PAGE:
Why The Future Is Not What It Used To Be

by alex-xs

by alex-xs

The IEEE Computer Society published in March a report titled “What Will Our World Look Like in 2022?” It identified 23 technology areas that we can expect to disrupt the state-of-the-art. These range from medical robotics to big data and analytics to photonics to 3D integrated circuits to quantum computing.

The unifying theme for all these technologies is “seamless intelligence,” where everything is connected through ubiquitous networks and interfaces. “We project that by 2022,” the authors of the report say, “society will advance so that intelligence becomes seamless and ubiquitous for those who can afford and use state-of-the-art information technology.”

The IEEE report is a bit different from similar attempts at predicting the future because it comes from technologists, some in academia but others who work at corporate research labs, and is based in part on a survey of members of the IEEE Computer Society. Typically, predictions are the stock-in-trade of think tanks and research firms. Last year, for example, the McKinsey Global Institute published “Disruptive technologies: Advances that will transform life, business, and the global economy,” identifying 12 technologies that “could drive truly massive economic transformations and disruptions in the coming years.” Earlier this year, Juniper Research published “The World in 2020: A Technology Vision,” identifying 11 key technologies that it believes “will become the most disruptive by 2020.”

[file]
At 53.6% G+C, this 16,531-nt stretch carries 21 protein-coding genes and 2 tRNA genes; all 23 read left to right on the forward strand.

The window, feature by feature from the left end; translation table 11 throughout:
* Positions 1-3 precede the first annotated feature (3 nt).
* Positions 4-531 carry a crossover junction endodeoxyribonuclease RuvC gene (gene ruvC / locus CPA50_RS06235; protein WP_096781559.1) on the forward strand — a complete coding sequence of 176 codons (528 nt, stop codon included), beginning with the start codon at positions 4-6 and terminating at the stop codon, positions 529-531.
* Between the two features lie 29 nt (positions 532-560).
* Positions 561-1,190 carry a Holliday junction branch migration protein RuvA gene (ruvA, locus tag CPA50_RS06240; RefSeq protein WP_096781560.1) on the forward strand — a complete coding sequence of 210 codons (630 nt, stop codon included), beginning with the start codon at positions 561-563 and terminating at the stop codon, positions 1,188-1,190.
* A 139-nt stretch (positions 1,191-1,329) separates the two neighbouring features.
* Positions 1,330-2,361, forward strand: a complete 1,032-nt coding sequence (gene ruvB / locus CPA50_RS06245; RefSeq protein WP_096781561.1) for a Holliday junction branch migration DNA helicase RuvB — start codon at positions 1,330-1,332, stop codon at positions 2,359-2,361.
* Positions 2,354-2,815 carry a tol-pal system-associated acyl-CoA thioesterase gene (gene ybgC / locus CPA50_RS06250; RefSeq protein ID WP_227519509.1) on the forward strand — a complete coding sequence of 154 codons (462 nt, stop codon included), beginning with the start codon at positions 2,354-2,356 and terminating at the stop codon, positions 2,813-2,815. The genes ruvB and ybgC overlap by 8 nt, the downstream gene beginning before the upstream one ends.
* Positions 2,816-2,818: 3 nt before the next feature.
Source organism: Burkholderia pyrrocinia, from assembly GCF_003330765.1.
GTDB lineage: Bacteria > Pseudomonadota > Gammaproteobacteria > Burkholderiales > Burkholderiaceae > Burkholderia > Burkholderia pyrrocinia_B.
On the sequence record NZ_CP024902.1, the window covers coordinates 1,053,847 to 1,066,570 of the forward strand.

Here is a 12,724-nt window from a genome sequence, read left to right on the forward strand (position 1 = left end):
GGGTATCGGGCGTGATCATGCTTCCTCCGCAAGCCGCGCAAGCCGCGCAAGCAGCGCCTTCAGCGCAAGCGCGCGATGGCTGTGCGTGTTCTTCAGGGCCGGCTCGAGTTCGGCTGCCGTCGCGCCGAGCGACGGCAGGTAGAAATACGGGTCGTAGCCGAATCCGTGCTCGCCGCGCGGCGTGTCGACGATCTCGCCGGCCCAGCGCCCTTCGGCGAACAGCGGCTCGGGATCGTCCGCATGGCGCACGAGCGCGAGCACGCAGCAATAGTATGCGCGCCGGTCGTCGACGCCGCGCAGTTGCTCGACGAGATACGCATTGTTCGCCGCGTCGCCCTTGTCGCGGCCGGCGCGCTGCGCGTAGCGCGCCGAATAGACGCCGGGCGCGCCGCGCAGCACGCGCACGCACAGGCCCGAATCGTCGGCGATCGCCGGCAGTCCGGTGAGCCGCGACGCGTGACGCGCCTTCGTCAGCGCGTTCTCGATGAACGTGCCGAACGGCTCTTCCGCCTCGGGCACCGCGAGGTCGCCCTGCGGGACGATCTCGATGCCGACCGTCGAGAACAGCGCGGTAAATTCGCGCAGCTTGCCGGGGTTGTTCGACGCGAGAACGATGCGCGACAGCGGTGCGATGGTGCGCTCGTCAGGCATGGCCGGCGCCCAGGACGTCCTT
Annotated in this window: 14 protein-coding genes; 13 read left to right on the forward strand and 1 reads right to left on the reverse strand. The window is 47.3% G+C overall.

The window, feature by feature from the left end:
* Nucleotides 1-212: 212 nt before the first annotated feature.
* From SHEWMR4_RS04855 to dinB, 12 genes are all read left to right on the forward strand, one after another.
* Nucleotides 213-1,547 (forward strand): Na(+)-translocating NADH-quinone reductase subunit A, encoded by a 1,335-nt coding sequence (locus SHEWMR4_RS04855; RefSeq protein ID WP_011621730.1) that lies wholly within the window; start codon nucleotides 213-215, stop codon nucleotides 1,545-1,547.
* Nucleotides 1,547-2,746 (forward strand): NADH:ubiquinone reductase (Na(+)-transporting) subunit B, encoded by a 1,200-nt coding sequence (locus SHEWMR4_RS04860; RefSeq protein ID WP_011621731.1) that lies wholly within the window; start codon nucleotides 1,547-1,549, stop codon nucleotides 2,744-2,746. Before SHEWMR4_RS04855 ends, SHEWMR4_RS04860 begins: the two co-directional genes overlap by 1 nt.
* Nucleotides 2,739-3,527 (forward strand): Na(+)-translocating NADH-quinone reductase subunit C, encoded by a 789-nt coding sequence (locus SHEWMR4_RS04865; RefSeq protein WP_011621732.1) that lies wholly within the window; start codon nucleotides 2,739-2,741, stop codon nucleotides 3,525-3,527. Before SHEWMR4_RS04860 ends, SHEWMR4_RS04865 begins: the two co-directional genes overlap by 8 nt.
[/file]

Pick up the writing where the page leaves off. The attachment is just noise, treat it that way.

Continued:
Beyond the use of the word “disruptive,” there are other commonalities between the three reports. Robotics and drones, 3D printing, the Internet of Things and wearables, self-driving cars, and cloud computing appear in all or at least two of the reports. But, for the most part, there is not a whole lot of agreement on the disruptive technologies of the future. Photonics, real-time translation, and renewable energy, for example, appear in only one of the reports.

The IEEE report opens with the famous Yogi Berra quote: “It’s tough to make predictions, especially about the future.” In the rest of this post, I will discuss three reasons why.

  1. Innovations that have made a strong impact on us in recent times obscure more important recent innovations.

The first item on The New York Times’ list of greatest inventions of the 19th century, published in 1899, was friction matches, introduced in their modern form in 1827. “For somebody to whom the electric light was as recent an innovation as the VCR is to us, the instant availability of fire on demand had indeed been one of the greatest advances of the century,” wrote Frederick Schwartz in 2000 in Invention & Technology. Which invention of the last 100 years or even 10 years is overshadowing an even more important invention of recent years?

  1. The road taken is no less important than the end result.

Another difficulty in predicting what the world will look like in just 5 or 7 years from now, is that some predictions eventually become a reality but they still miss altogether exactly how we are going to get there. Often, this is the most important (and practical) part of the prediction. To paraphrase Lewis Carroll, if you know where you are going, it matters a lot which road you are taking.

Many commentators writing this month about the 50th anniversary of Gordon Moore’s article charting a future course for the semiconductor industry (what became to be known as “Moore’s Law”), mentioned his predictions regarding home computers and “personal portable communications equipment.” But they ignored Moore’s prediction that “the biggest potential lies in the production of large systems. In telephone communications, integrated circuits in digital filters will separate channels on multiplex equipment. Integrated circuits will also switch telephone circuits and perform data processing.”